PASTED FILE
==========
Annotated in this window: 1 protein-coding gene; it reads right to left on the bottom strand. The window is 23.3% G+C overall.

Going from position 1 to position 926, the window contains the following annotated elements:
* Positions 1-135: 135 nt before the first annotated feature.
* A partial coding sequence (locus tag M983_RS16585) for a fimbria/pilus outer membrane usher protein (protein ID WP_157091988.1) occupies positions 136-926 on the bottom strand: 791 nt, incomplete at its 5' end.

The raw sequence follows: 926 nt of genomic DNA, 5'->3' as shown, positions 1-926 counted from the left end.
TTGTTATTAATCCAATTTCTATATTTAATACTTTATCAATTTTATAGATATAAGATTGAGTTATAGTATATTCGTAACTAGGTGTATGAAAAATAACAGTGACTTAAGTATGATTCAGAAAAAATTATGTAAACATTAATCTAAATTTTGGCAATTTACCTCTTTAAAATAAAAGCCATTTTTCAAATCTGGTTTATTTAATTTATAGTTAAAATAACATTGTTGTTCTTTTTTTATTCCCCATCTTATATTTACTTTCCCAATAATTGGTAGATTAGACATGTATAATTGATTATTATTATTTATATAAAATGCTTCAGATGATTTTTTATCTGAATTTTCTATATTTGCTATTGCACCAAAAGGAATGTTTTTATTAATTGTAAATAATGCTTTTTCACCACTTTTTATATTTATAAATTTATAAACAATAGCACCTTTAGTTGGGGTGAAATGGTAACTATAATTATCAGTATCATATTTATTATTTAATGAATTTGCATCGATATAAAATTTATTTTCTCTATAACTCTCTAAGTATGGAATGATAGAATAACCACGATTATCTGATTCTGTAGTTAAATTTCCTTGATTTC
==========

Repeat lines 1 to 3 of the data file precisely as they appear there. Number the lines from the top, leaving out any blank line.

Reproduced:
Annotated in this window: 1 protein-coding gene; it reads right to left on the bottom strand. The window is 23.3% G+C overall.

Going from position 1 to position 926, the window contains the following annotated elements:
* Positions 1-135: 135 nt before the first annotated feature.